journalism the shabby journalism that is being practiced by the "washington post." that was president nixon's press secretary john ziegler talking about carl bernstein leading the way. they were subsequently portrayed by robert redford and dustin hoffman in "all the president's men" which was based on their book. >> every day bob and i would go have a cup of coffee together in the morning in a little vending machine off the newsroom. >> it sure is quiet in here. >> and on this particular day, not that long after the break-in, i put a dime in the coffee machine, which is what it cost then.
and i literally felt this chill go down my neck. i mean literally, made my hair stick up, i think. and i turned to woodward and said oh my god, this president is going to be impeached. and woodward looked at me and said oh my god, you're right. that is carl bernstein in the documentary "all the president's men revisited" which includes the perspective of some people who did not live through watergate themselves like our own rachel maddow. when we come back, a journalist who covered watergate and one of the watergate prosecutors will join news a discussion on how the investigation of president nixon resembles the investigation of president trump. even a coupe soup. [woman] so beautiful. [man] beautiful just like you. [woman] oh, why thank you. [burke] and we covered it, november sixth, two-thousand-nine.
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>> that was rachel maddow in the documentary all the president's men revisited. joining us now, nick akerman, and former special prosecutor for the watergate. and author of washington journal reporting watergate and richard noykts's downfall. elizabeth, i want to take you back to a moment that carl bernstein described there in the documentary a moment ago where fairly early on in their investigation when he was having a cup of coffee with bob woodward, he turned to him and said the president is going to be impeached that was the reporter's gut. that wasn't based on the information he had at this point. when was that -- when did that happen for you? and when did it happen for most reporters covering the story? >> the first reaction which i thought was what carl was talking about what was this weird thing? it was buried in "the washington post," the first story. nobody knew what it was.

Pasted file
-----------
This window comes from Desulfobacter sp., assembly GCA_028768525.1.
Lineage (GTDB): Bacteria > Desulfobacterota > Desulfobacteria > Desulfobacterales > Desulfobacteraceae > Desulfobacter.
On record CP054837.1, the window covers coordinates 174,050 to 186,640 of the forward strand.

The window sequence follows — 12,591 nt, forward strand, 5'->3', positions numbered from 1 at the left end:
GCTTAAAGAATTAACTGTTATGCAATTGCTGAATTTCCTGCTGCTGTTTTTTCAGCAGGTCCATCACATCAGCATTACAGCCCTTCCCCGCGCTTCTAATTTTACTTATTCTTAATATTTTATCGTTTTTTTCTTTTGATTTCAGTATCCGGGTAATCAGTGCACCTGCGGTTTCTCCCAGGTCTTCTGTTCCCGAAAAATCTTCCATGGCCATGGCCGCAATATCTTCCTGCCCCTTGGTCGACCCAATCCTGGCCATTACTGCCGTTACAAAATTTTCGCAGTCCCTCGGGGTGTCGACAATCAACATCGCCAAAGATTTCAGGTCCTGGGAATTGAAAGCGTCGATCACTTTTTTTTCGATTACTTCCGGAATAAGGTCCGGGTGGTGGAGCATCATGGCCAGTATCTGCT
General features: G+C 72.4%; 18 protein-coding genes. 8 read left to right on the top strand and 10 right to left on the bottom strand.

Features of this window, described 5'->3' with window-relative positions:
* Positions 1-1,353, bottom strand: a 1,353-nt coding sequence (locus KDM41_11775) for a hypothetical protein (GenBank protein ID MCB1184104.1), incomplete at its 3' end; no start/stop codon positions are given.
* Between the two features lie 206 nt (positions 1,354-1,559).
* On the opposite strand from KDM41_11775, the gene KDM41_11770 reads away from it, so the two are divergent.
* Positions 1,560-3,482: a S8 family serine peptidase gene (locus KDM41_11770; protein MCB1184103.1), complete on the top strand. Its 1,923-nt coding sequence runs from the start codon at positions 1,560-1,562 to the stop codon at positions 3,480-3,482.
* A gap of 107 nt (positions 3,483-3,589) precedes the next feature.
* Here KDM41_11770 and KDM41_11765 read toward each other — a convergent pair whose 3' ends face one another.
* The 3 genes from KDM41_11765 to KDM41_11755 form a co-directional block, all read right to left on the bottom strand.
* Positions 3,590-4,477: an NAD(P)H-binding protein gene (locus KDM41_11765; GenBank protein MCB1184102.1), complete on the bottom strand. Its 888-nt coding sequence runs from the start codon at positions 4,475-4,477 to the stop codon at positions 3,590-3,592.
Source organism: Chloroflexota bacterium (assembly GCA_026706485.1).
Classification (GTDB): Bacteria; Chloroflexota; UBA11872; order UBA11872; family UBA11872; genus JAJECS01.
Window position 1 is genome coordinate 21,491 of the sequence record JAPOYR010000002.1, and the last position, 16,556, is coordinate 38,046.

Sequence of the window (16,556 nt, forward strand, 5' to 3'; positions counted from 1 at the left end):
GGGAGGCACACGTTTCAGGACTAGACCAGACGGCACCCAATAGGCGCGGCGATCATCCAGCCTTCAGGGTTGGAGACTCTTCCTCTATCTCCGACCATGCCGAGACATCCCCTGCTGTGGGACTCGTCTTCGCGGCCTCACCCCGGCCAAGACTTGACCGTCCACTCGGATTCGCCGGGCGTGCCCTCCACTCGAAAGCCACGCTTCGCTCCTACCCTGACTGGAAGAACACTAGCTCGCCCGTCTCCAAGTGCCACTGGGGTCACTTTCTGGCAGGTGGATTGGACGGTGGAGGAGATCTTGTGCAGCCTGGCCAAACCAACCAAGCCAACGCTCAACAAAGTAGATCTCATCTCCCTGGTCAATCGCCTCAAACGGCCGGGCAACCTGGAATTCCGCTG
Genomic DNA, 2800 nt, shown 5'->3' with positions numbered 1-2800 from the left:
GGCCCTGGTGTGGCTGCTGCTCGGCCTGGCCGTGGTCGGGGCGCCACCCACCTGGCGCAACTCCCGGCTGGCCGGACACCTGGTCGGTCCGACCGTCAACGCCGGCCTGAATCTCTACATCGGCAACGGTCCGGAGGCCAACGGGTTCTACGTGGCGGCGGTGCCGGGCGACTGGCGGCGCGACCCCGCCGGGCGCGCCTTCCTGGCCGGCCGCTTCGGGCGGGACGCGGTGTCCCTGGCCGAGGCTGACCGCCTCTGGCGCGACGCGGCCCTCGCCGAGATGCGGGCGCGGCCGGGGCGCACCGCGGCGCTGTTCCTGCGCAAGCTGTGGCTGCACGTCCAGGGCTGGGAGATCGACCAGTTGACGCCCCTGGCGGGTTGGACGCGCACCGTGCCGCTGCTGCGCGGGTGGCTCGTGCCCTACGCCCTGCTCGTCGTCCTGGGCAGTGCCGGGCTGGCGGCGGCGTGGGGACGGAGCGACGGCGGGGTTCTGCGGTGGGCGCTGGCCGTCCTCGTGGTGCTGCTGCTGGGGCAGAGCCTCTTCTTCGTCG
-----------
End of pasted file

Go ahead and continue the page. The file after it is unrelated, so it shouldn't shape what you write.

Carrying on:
a lot of people didn't even notice it. somebody was caught burgling the democratic national committee. we thought well, what's that about? it might be about something big. but it didn't really break into a widely accepted idea that there might be impeachment because impeachment, there hadn't been any since andrew johnson after the civil war. so that didn't really happen until after that famous saturday night massacre when nixon wanted to get -- fire his special prosecutor. notice that donald has made the same mistake. and then the word "impeachment" really did come into the vocabulary. are a few people were talking about it, but it was not a mainstream idea at all. >> let's listen to one of the biggest moments in the watergate event when there was way of corroborating testimony that was incriminating to a president that we wouldn't be stuck with two people in a room arguing over what was said, for example, in the oval office.
let's listen to alexander butterfield's testimony. >> without going into details, don't lie to them and say this is a comedy of errors and called the fbi in and said don't go further into this case, period. >> those words clearly led to an obstruction of justice. >> and i was always amazed at the president's nonchal lance. he didn't seem to care. do you care what you just said? do you know those tapes are rolling? >> nick, what we were going going to show is that is alexander butterfield, of course. but the moment in the hearing where he reveals there are tapes. what we just saw there was what you know to be the smoking gun. >> exactly. the testimony that butterfield gave was absolutely electric because he testified after john dean spent a number of days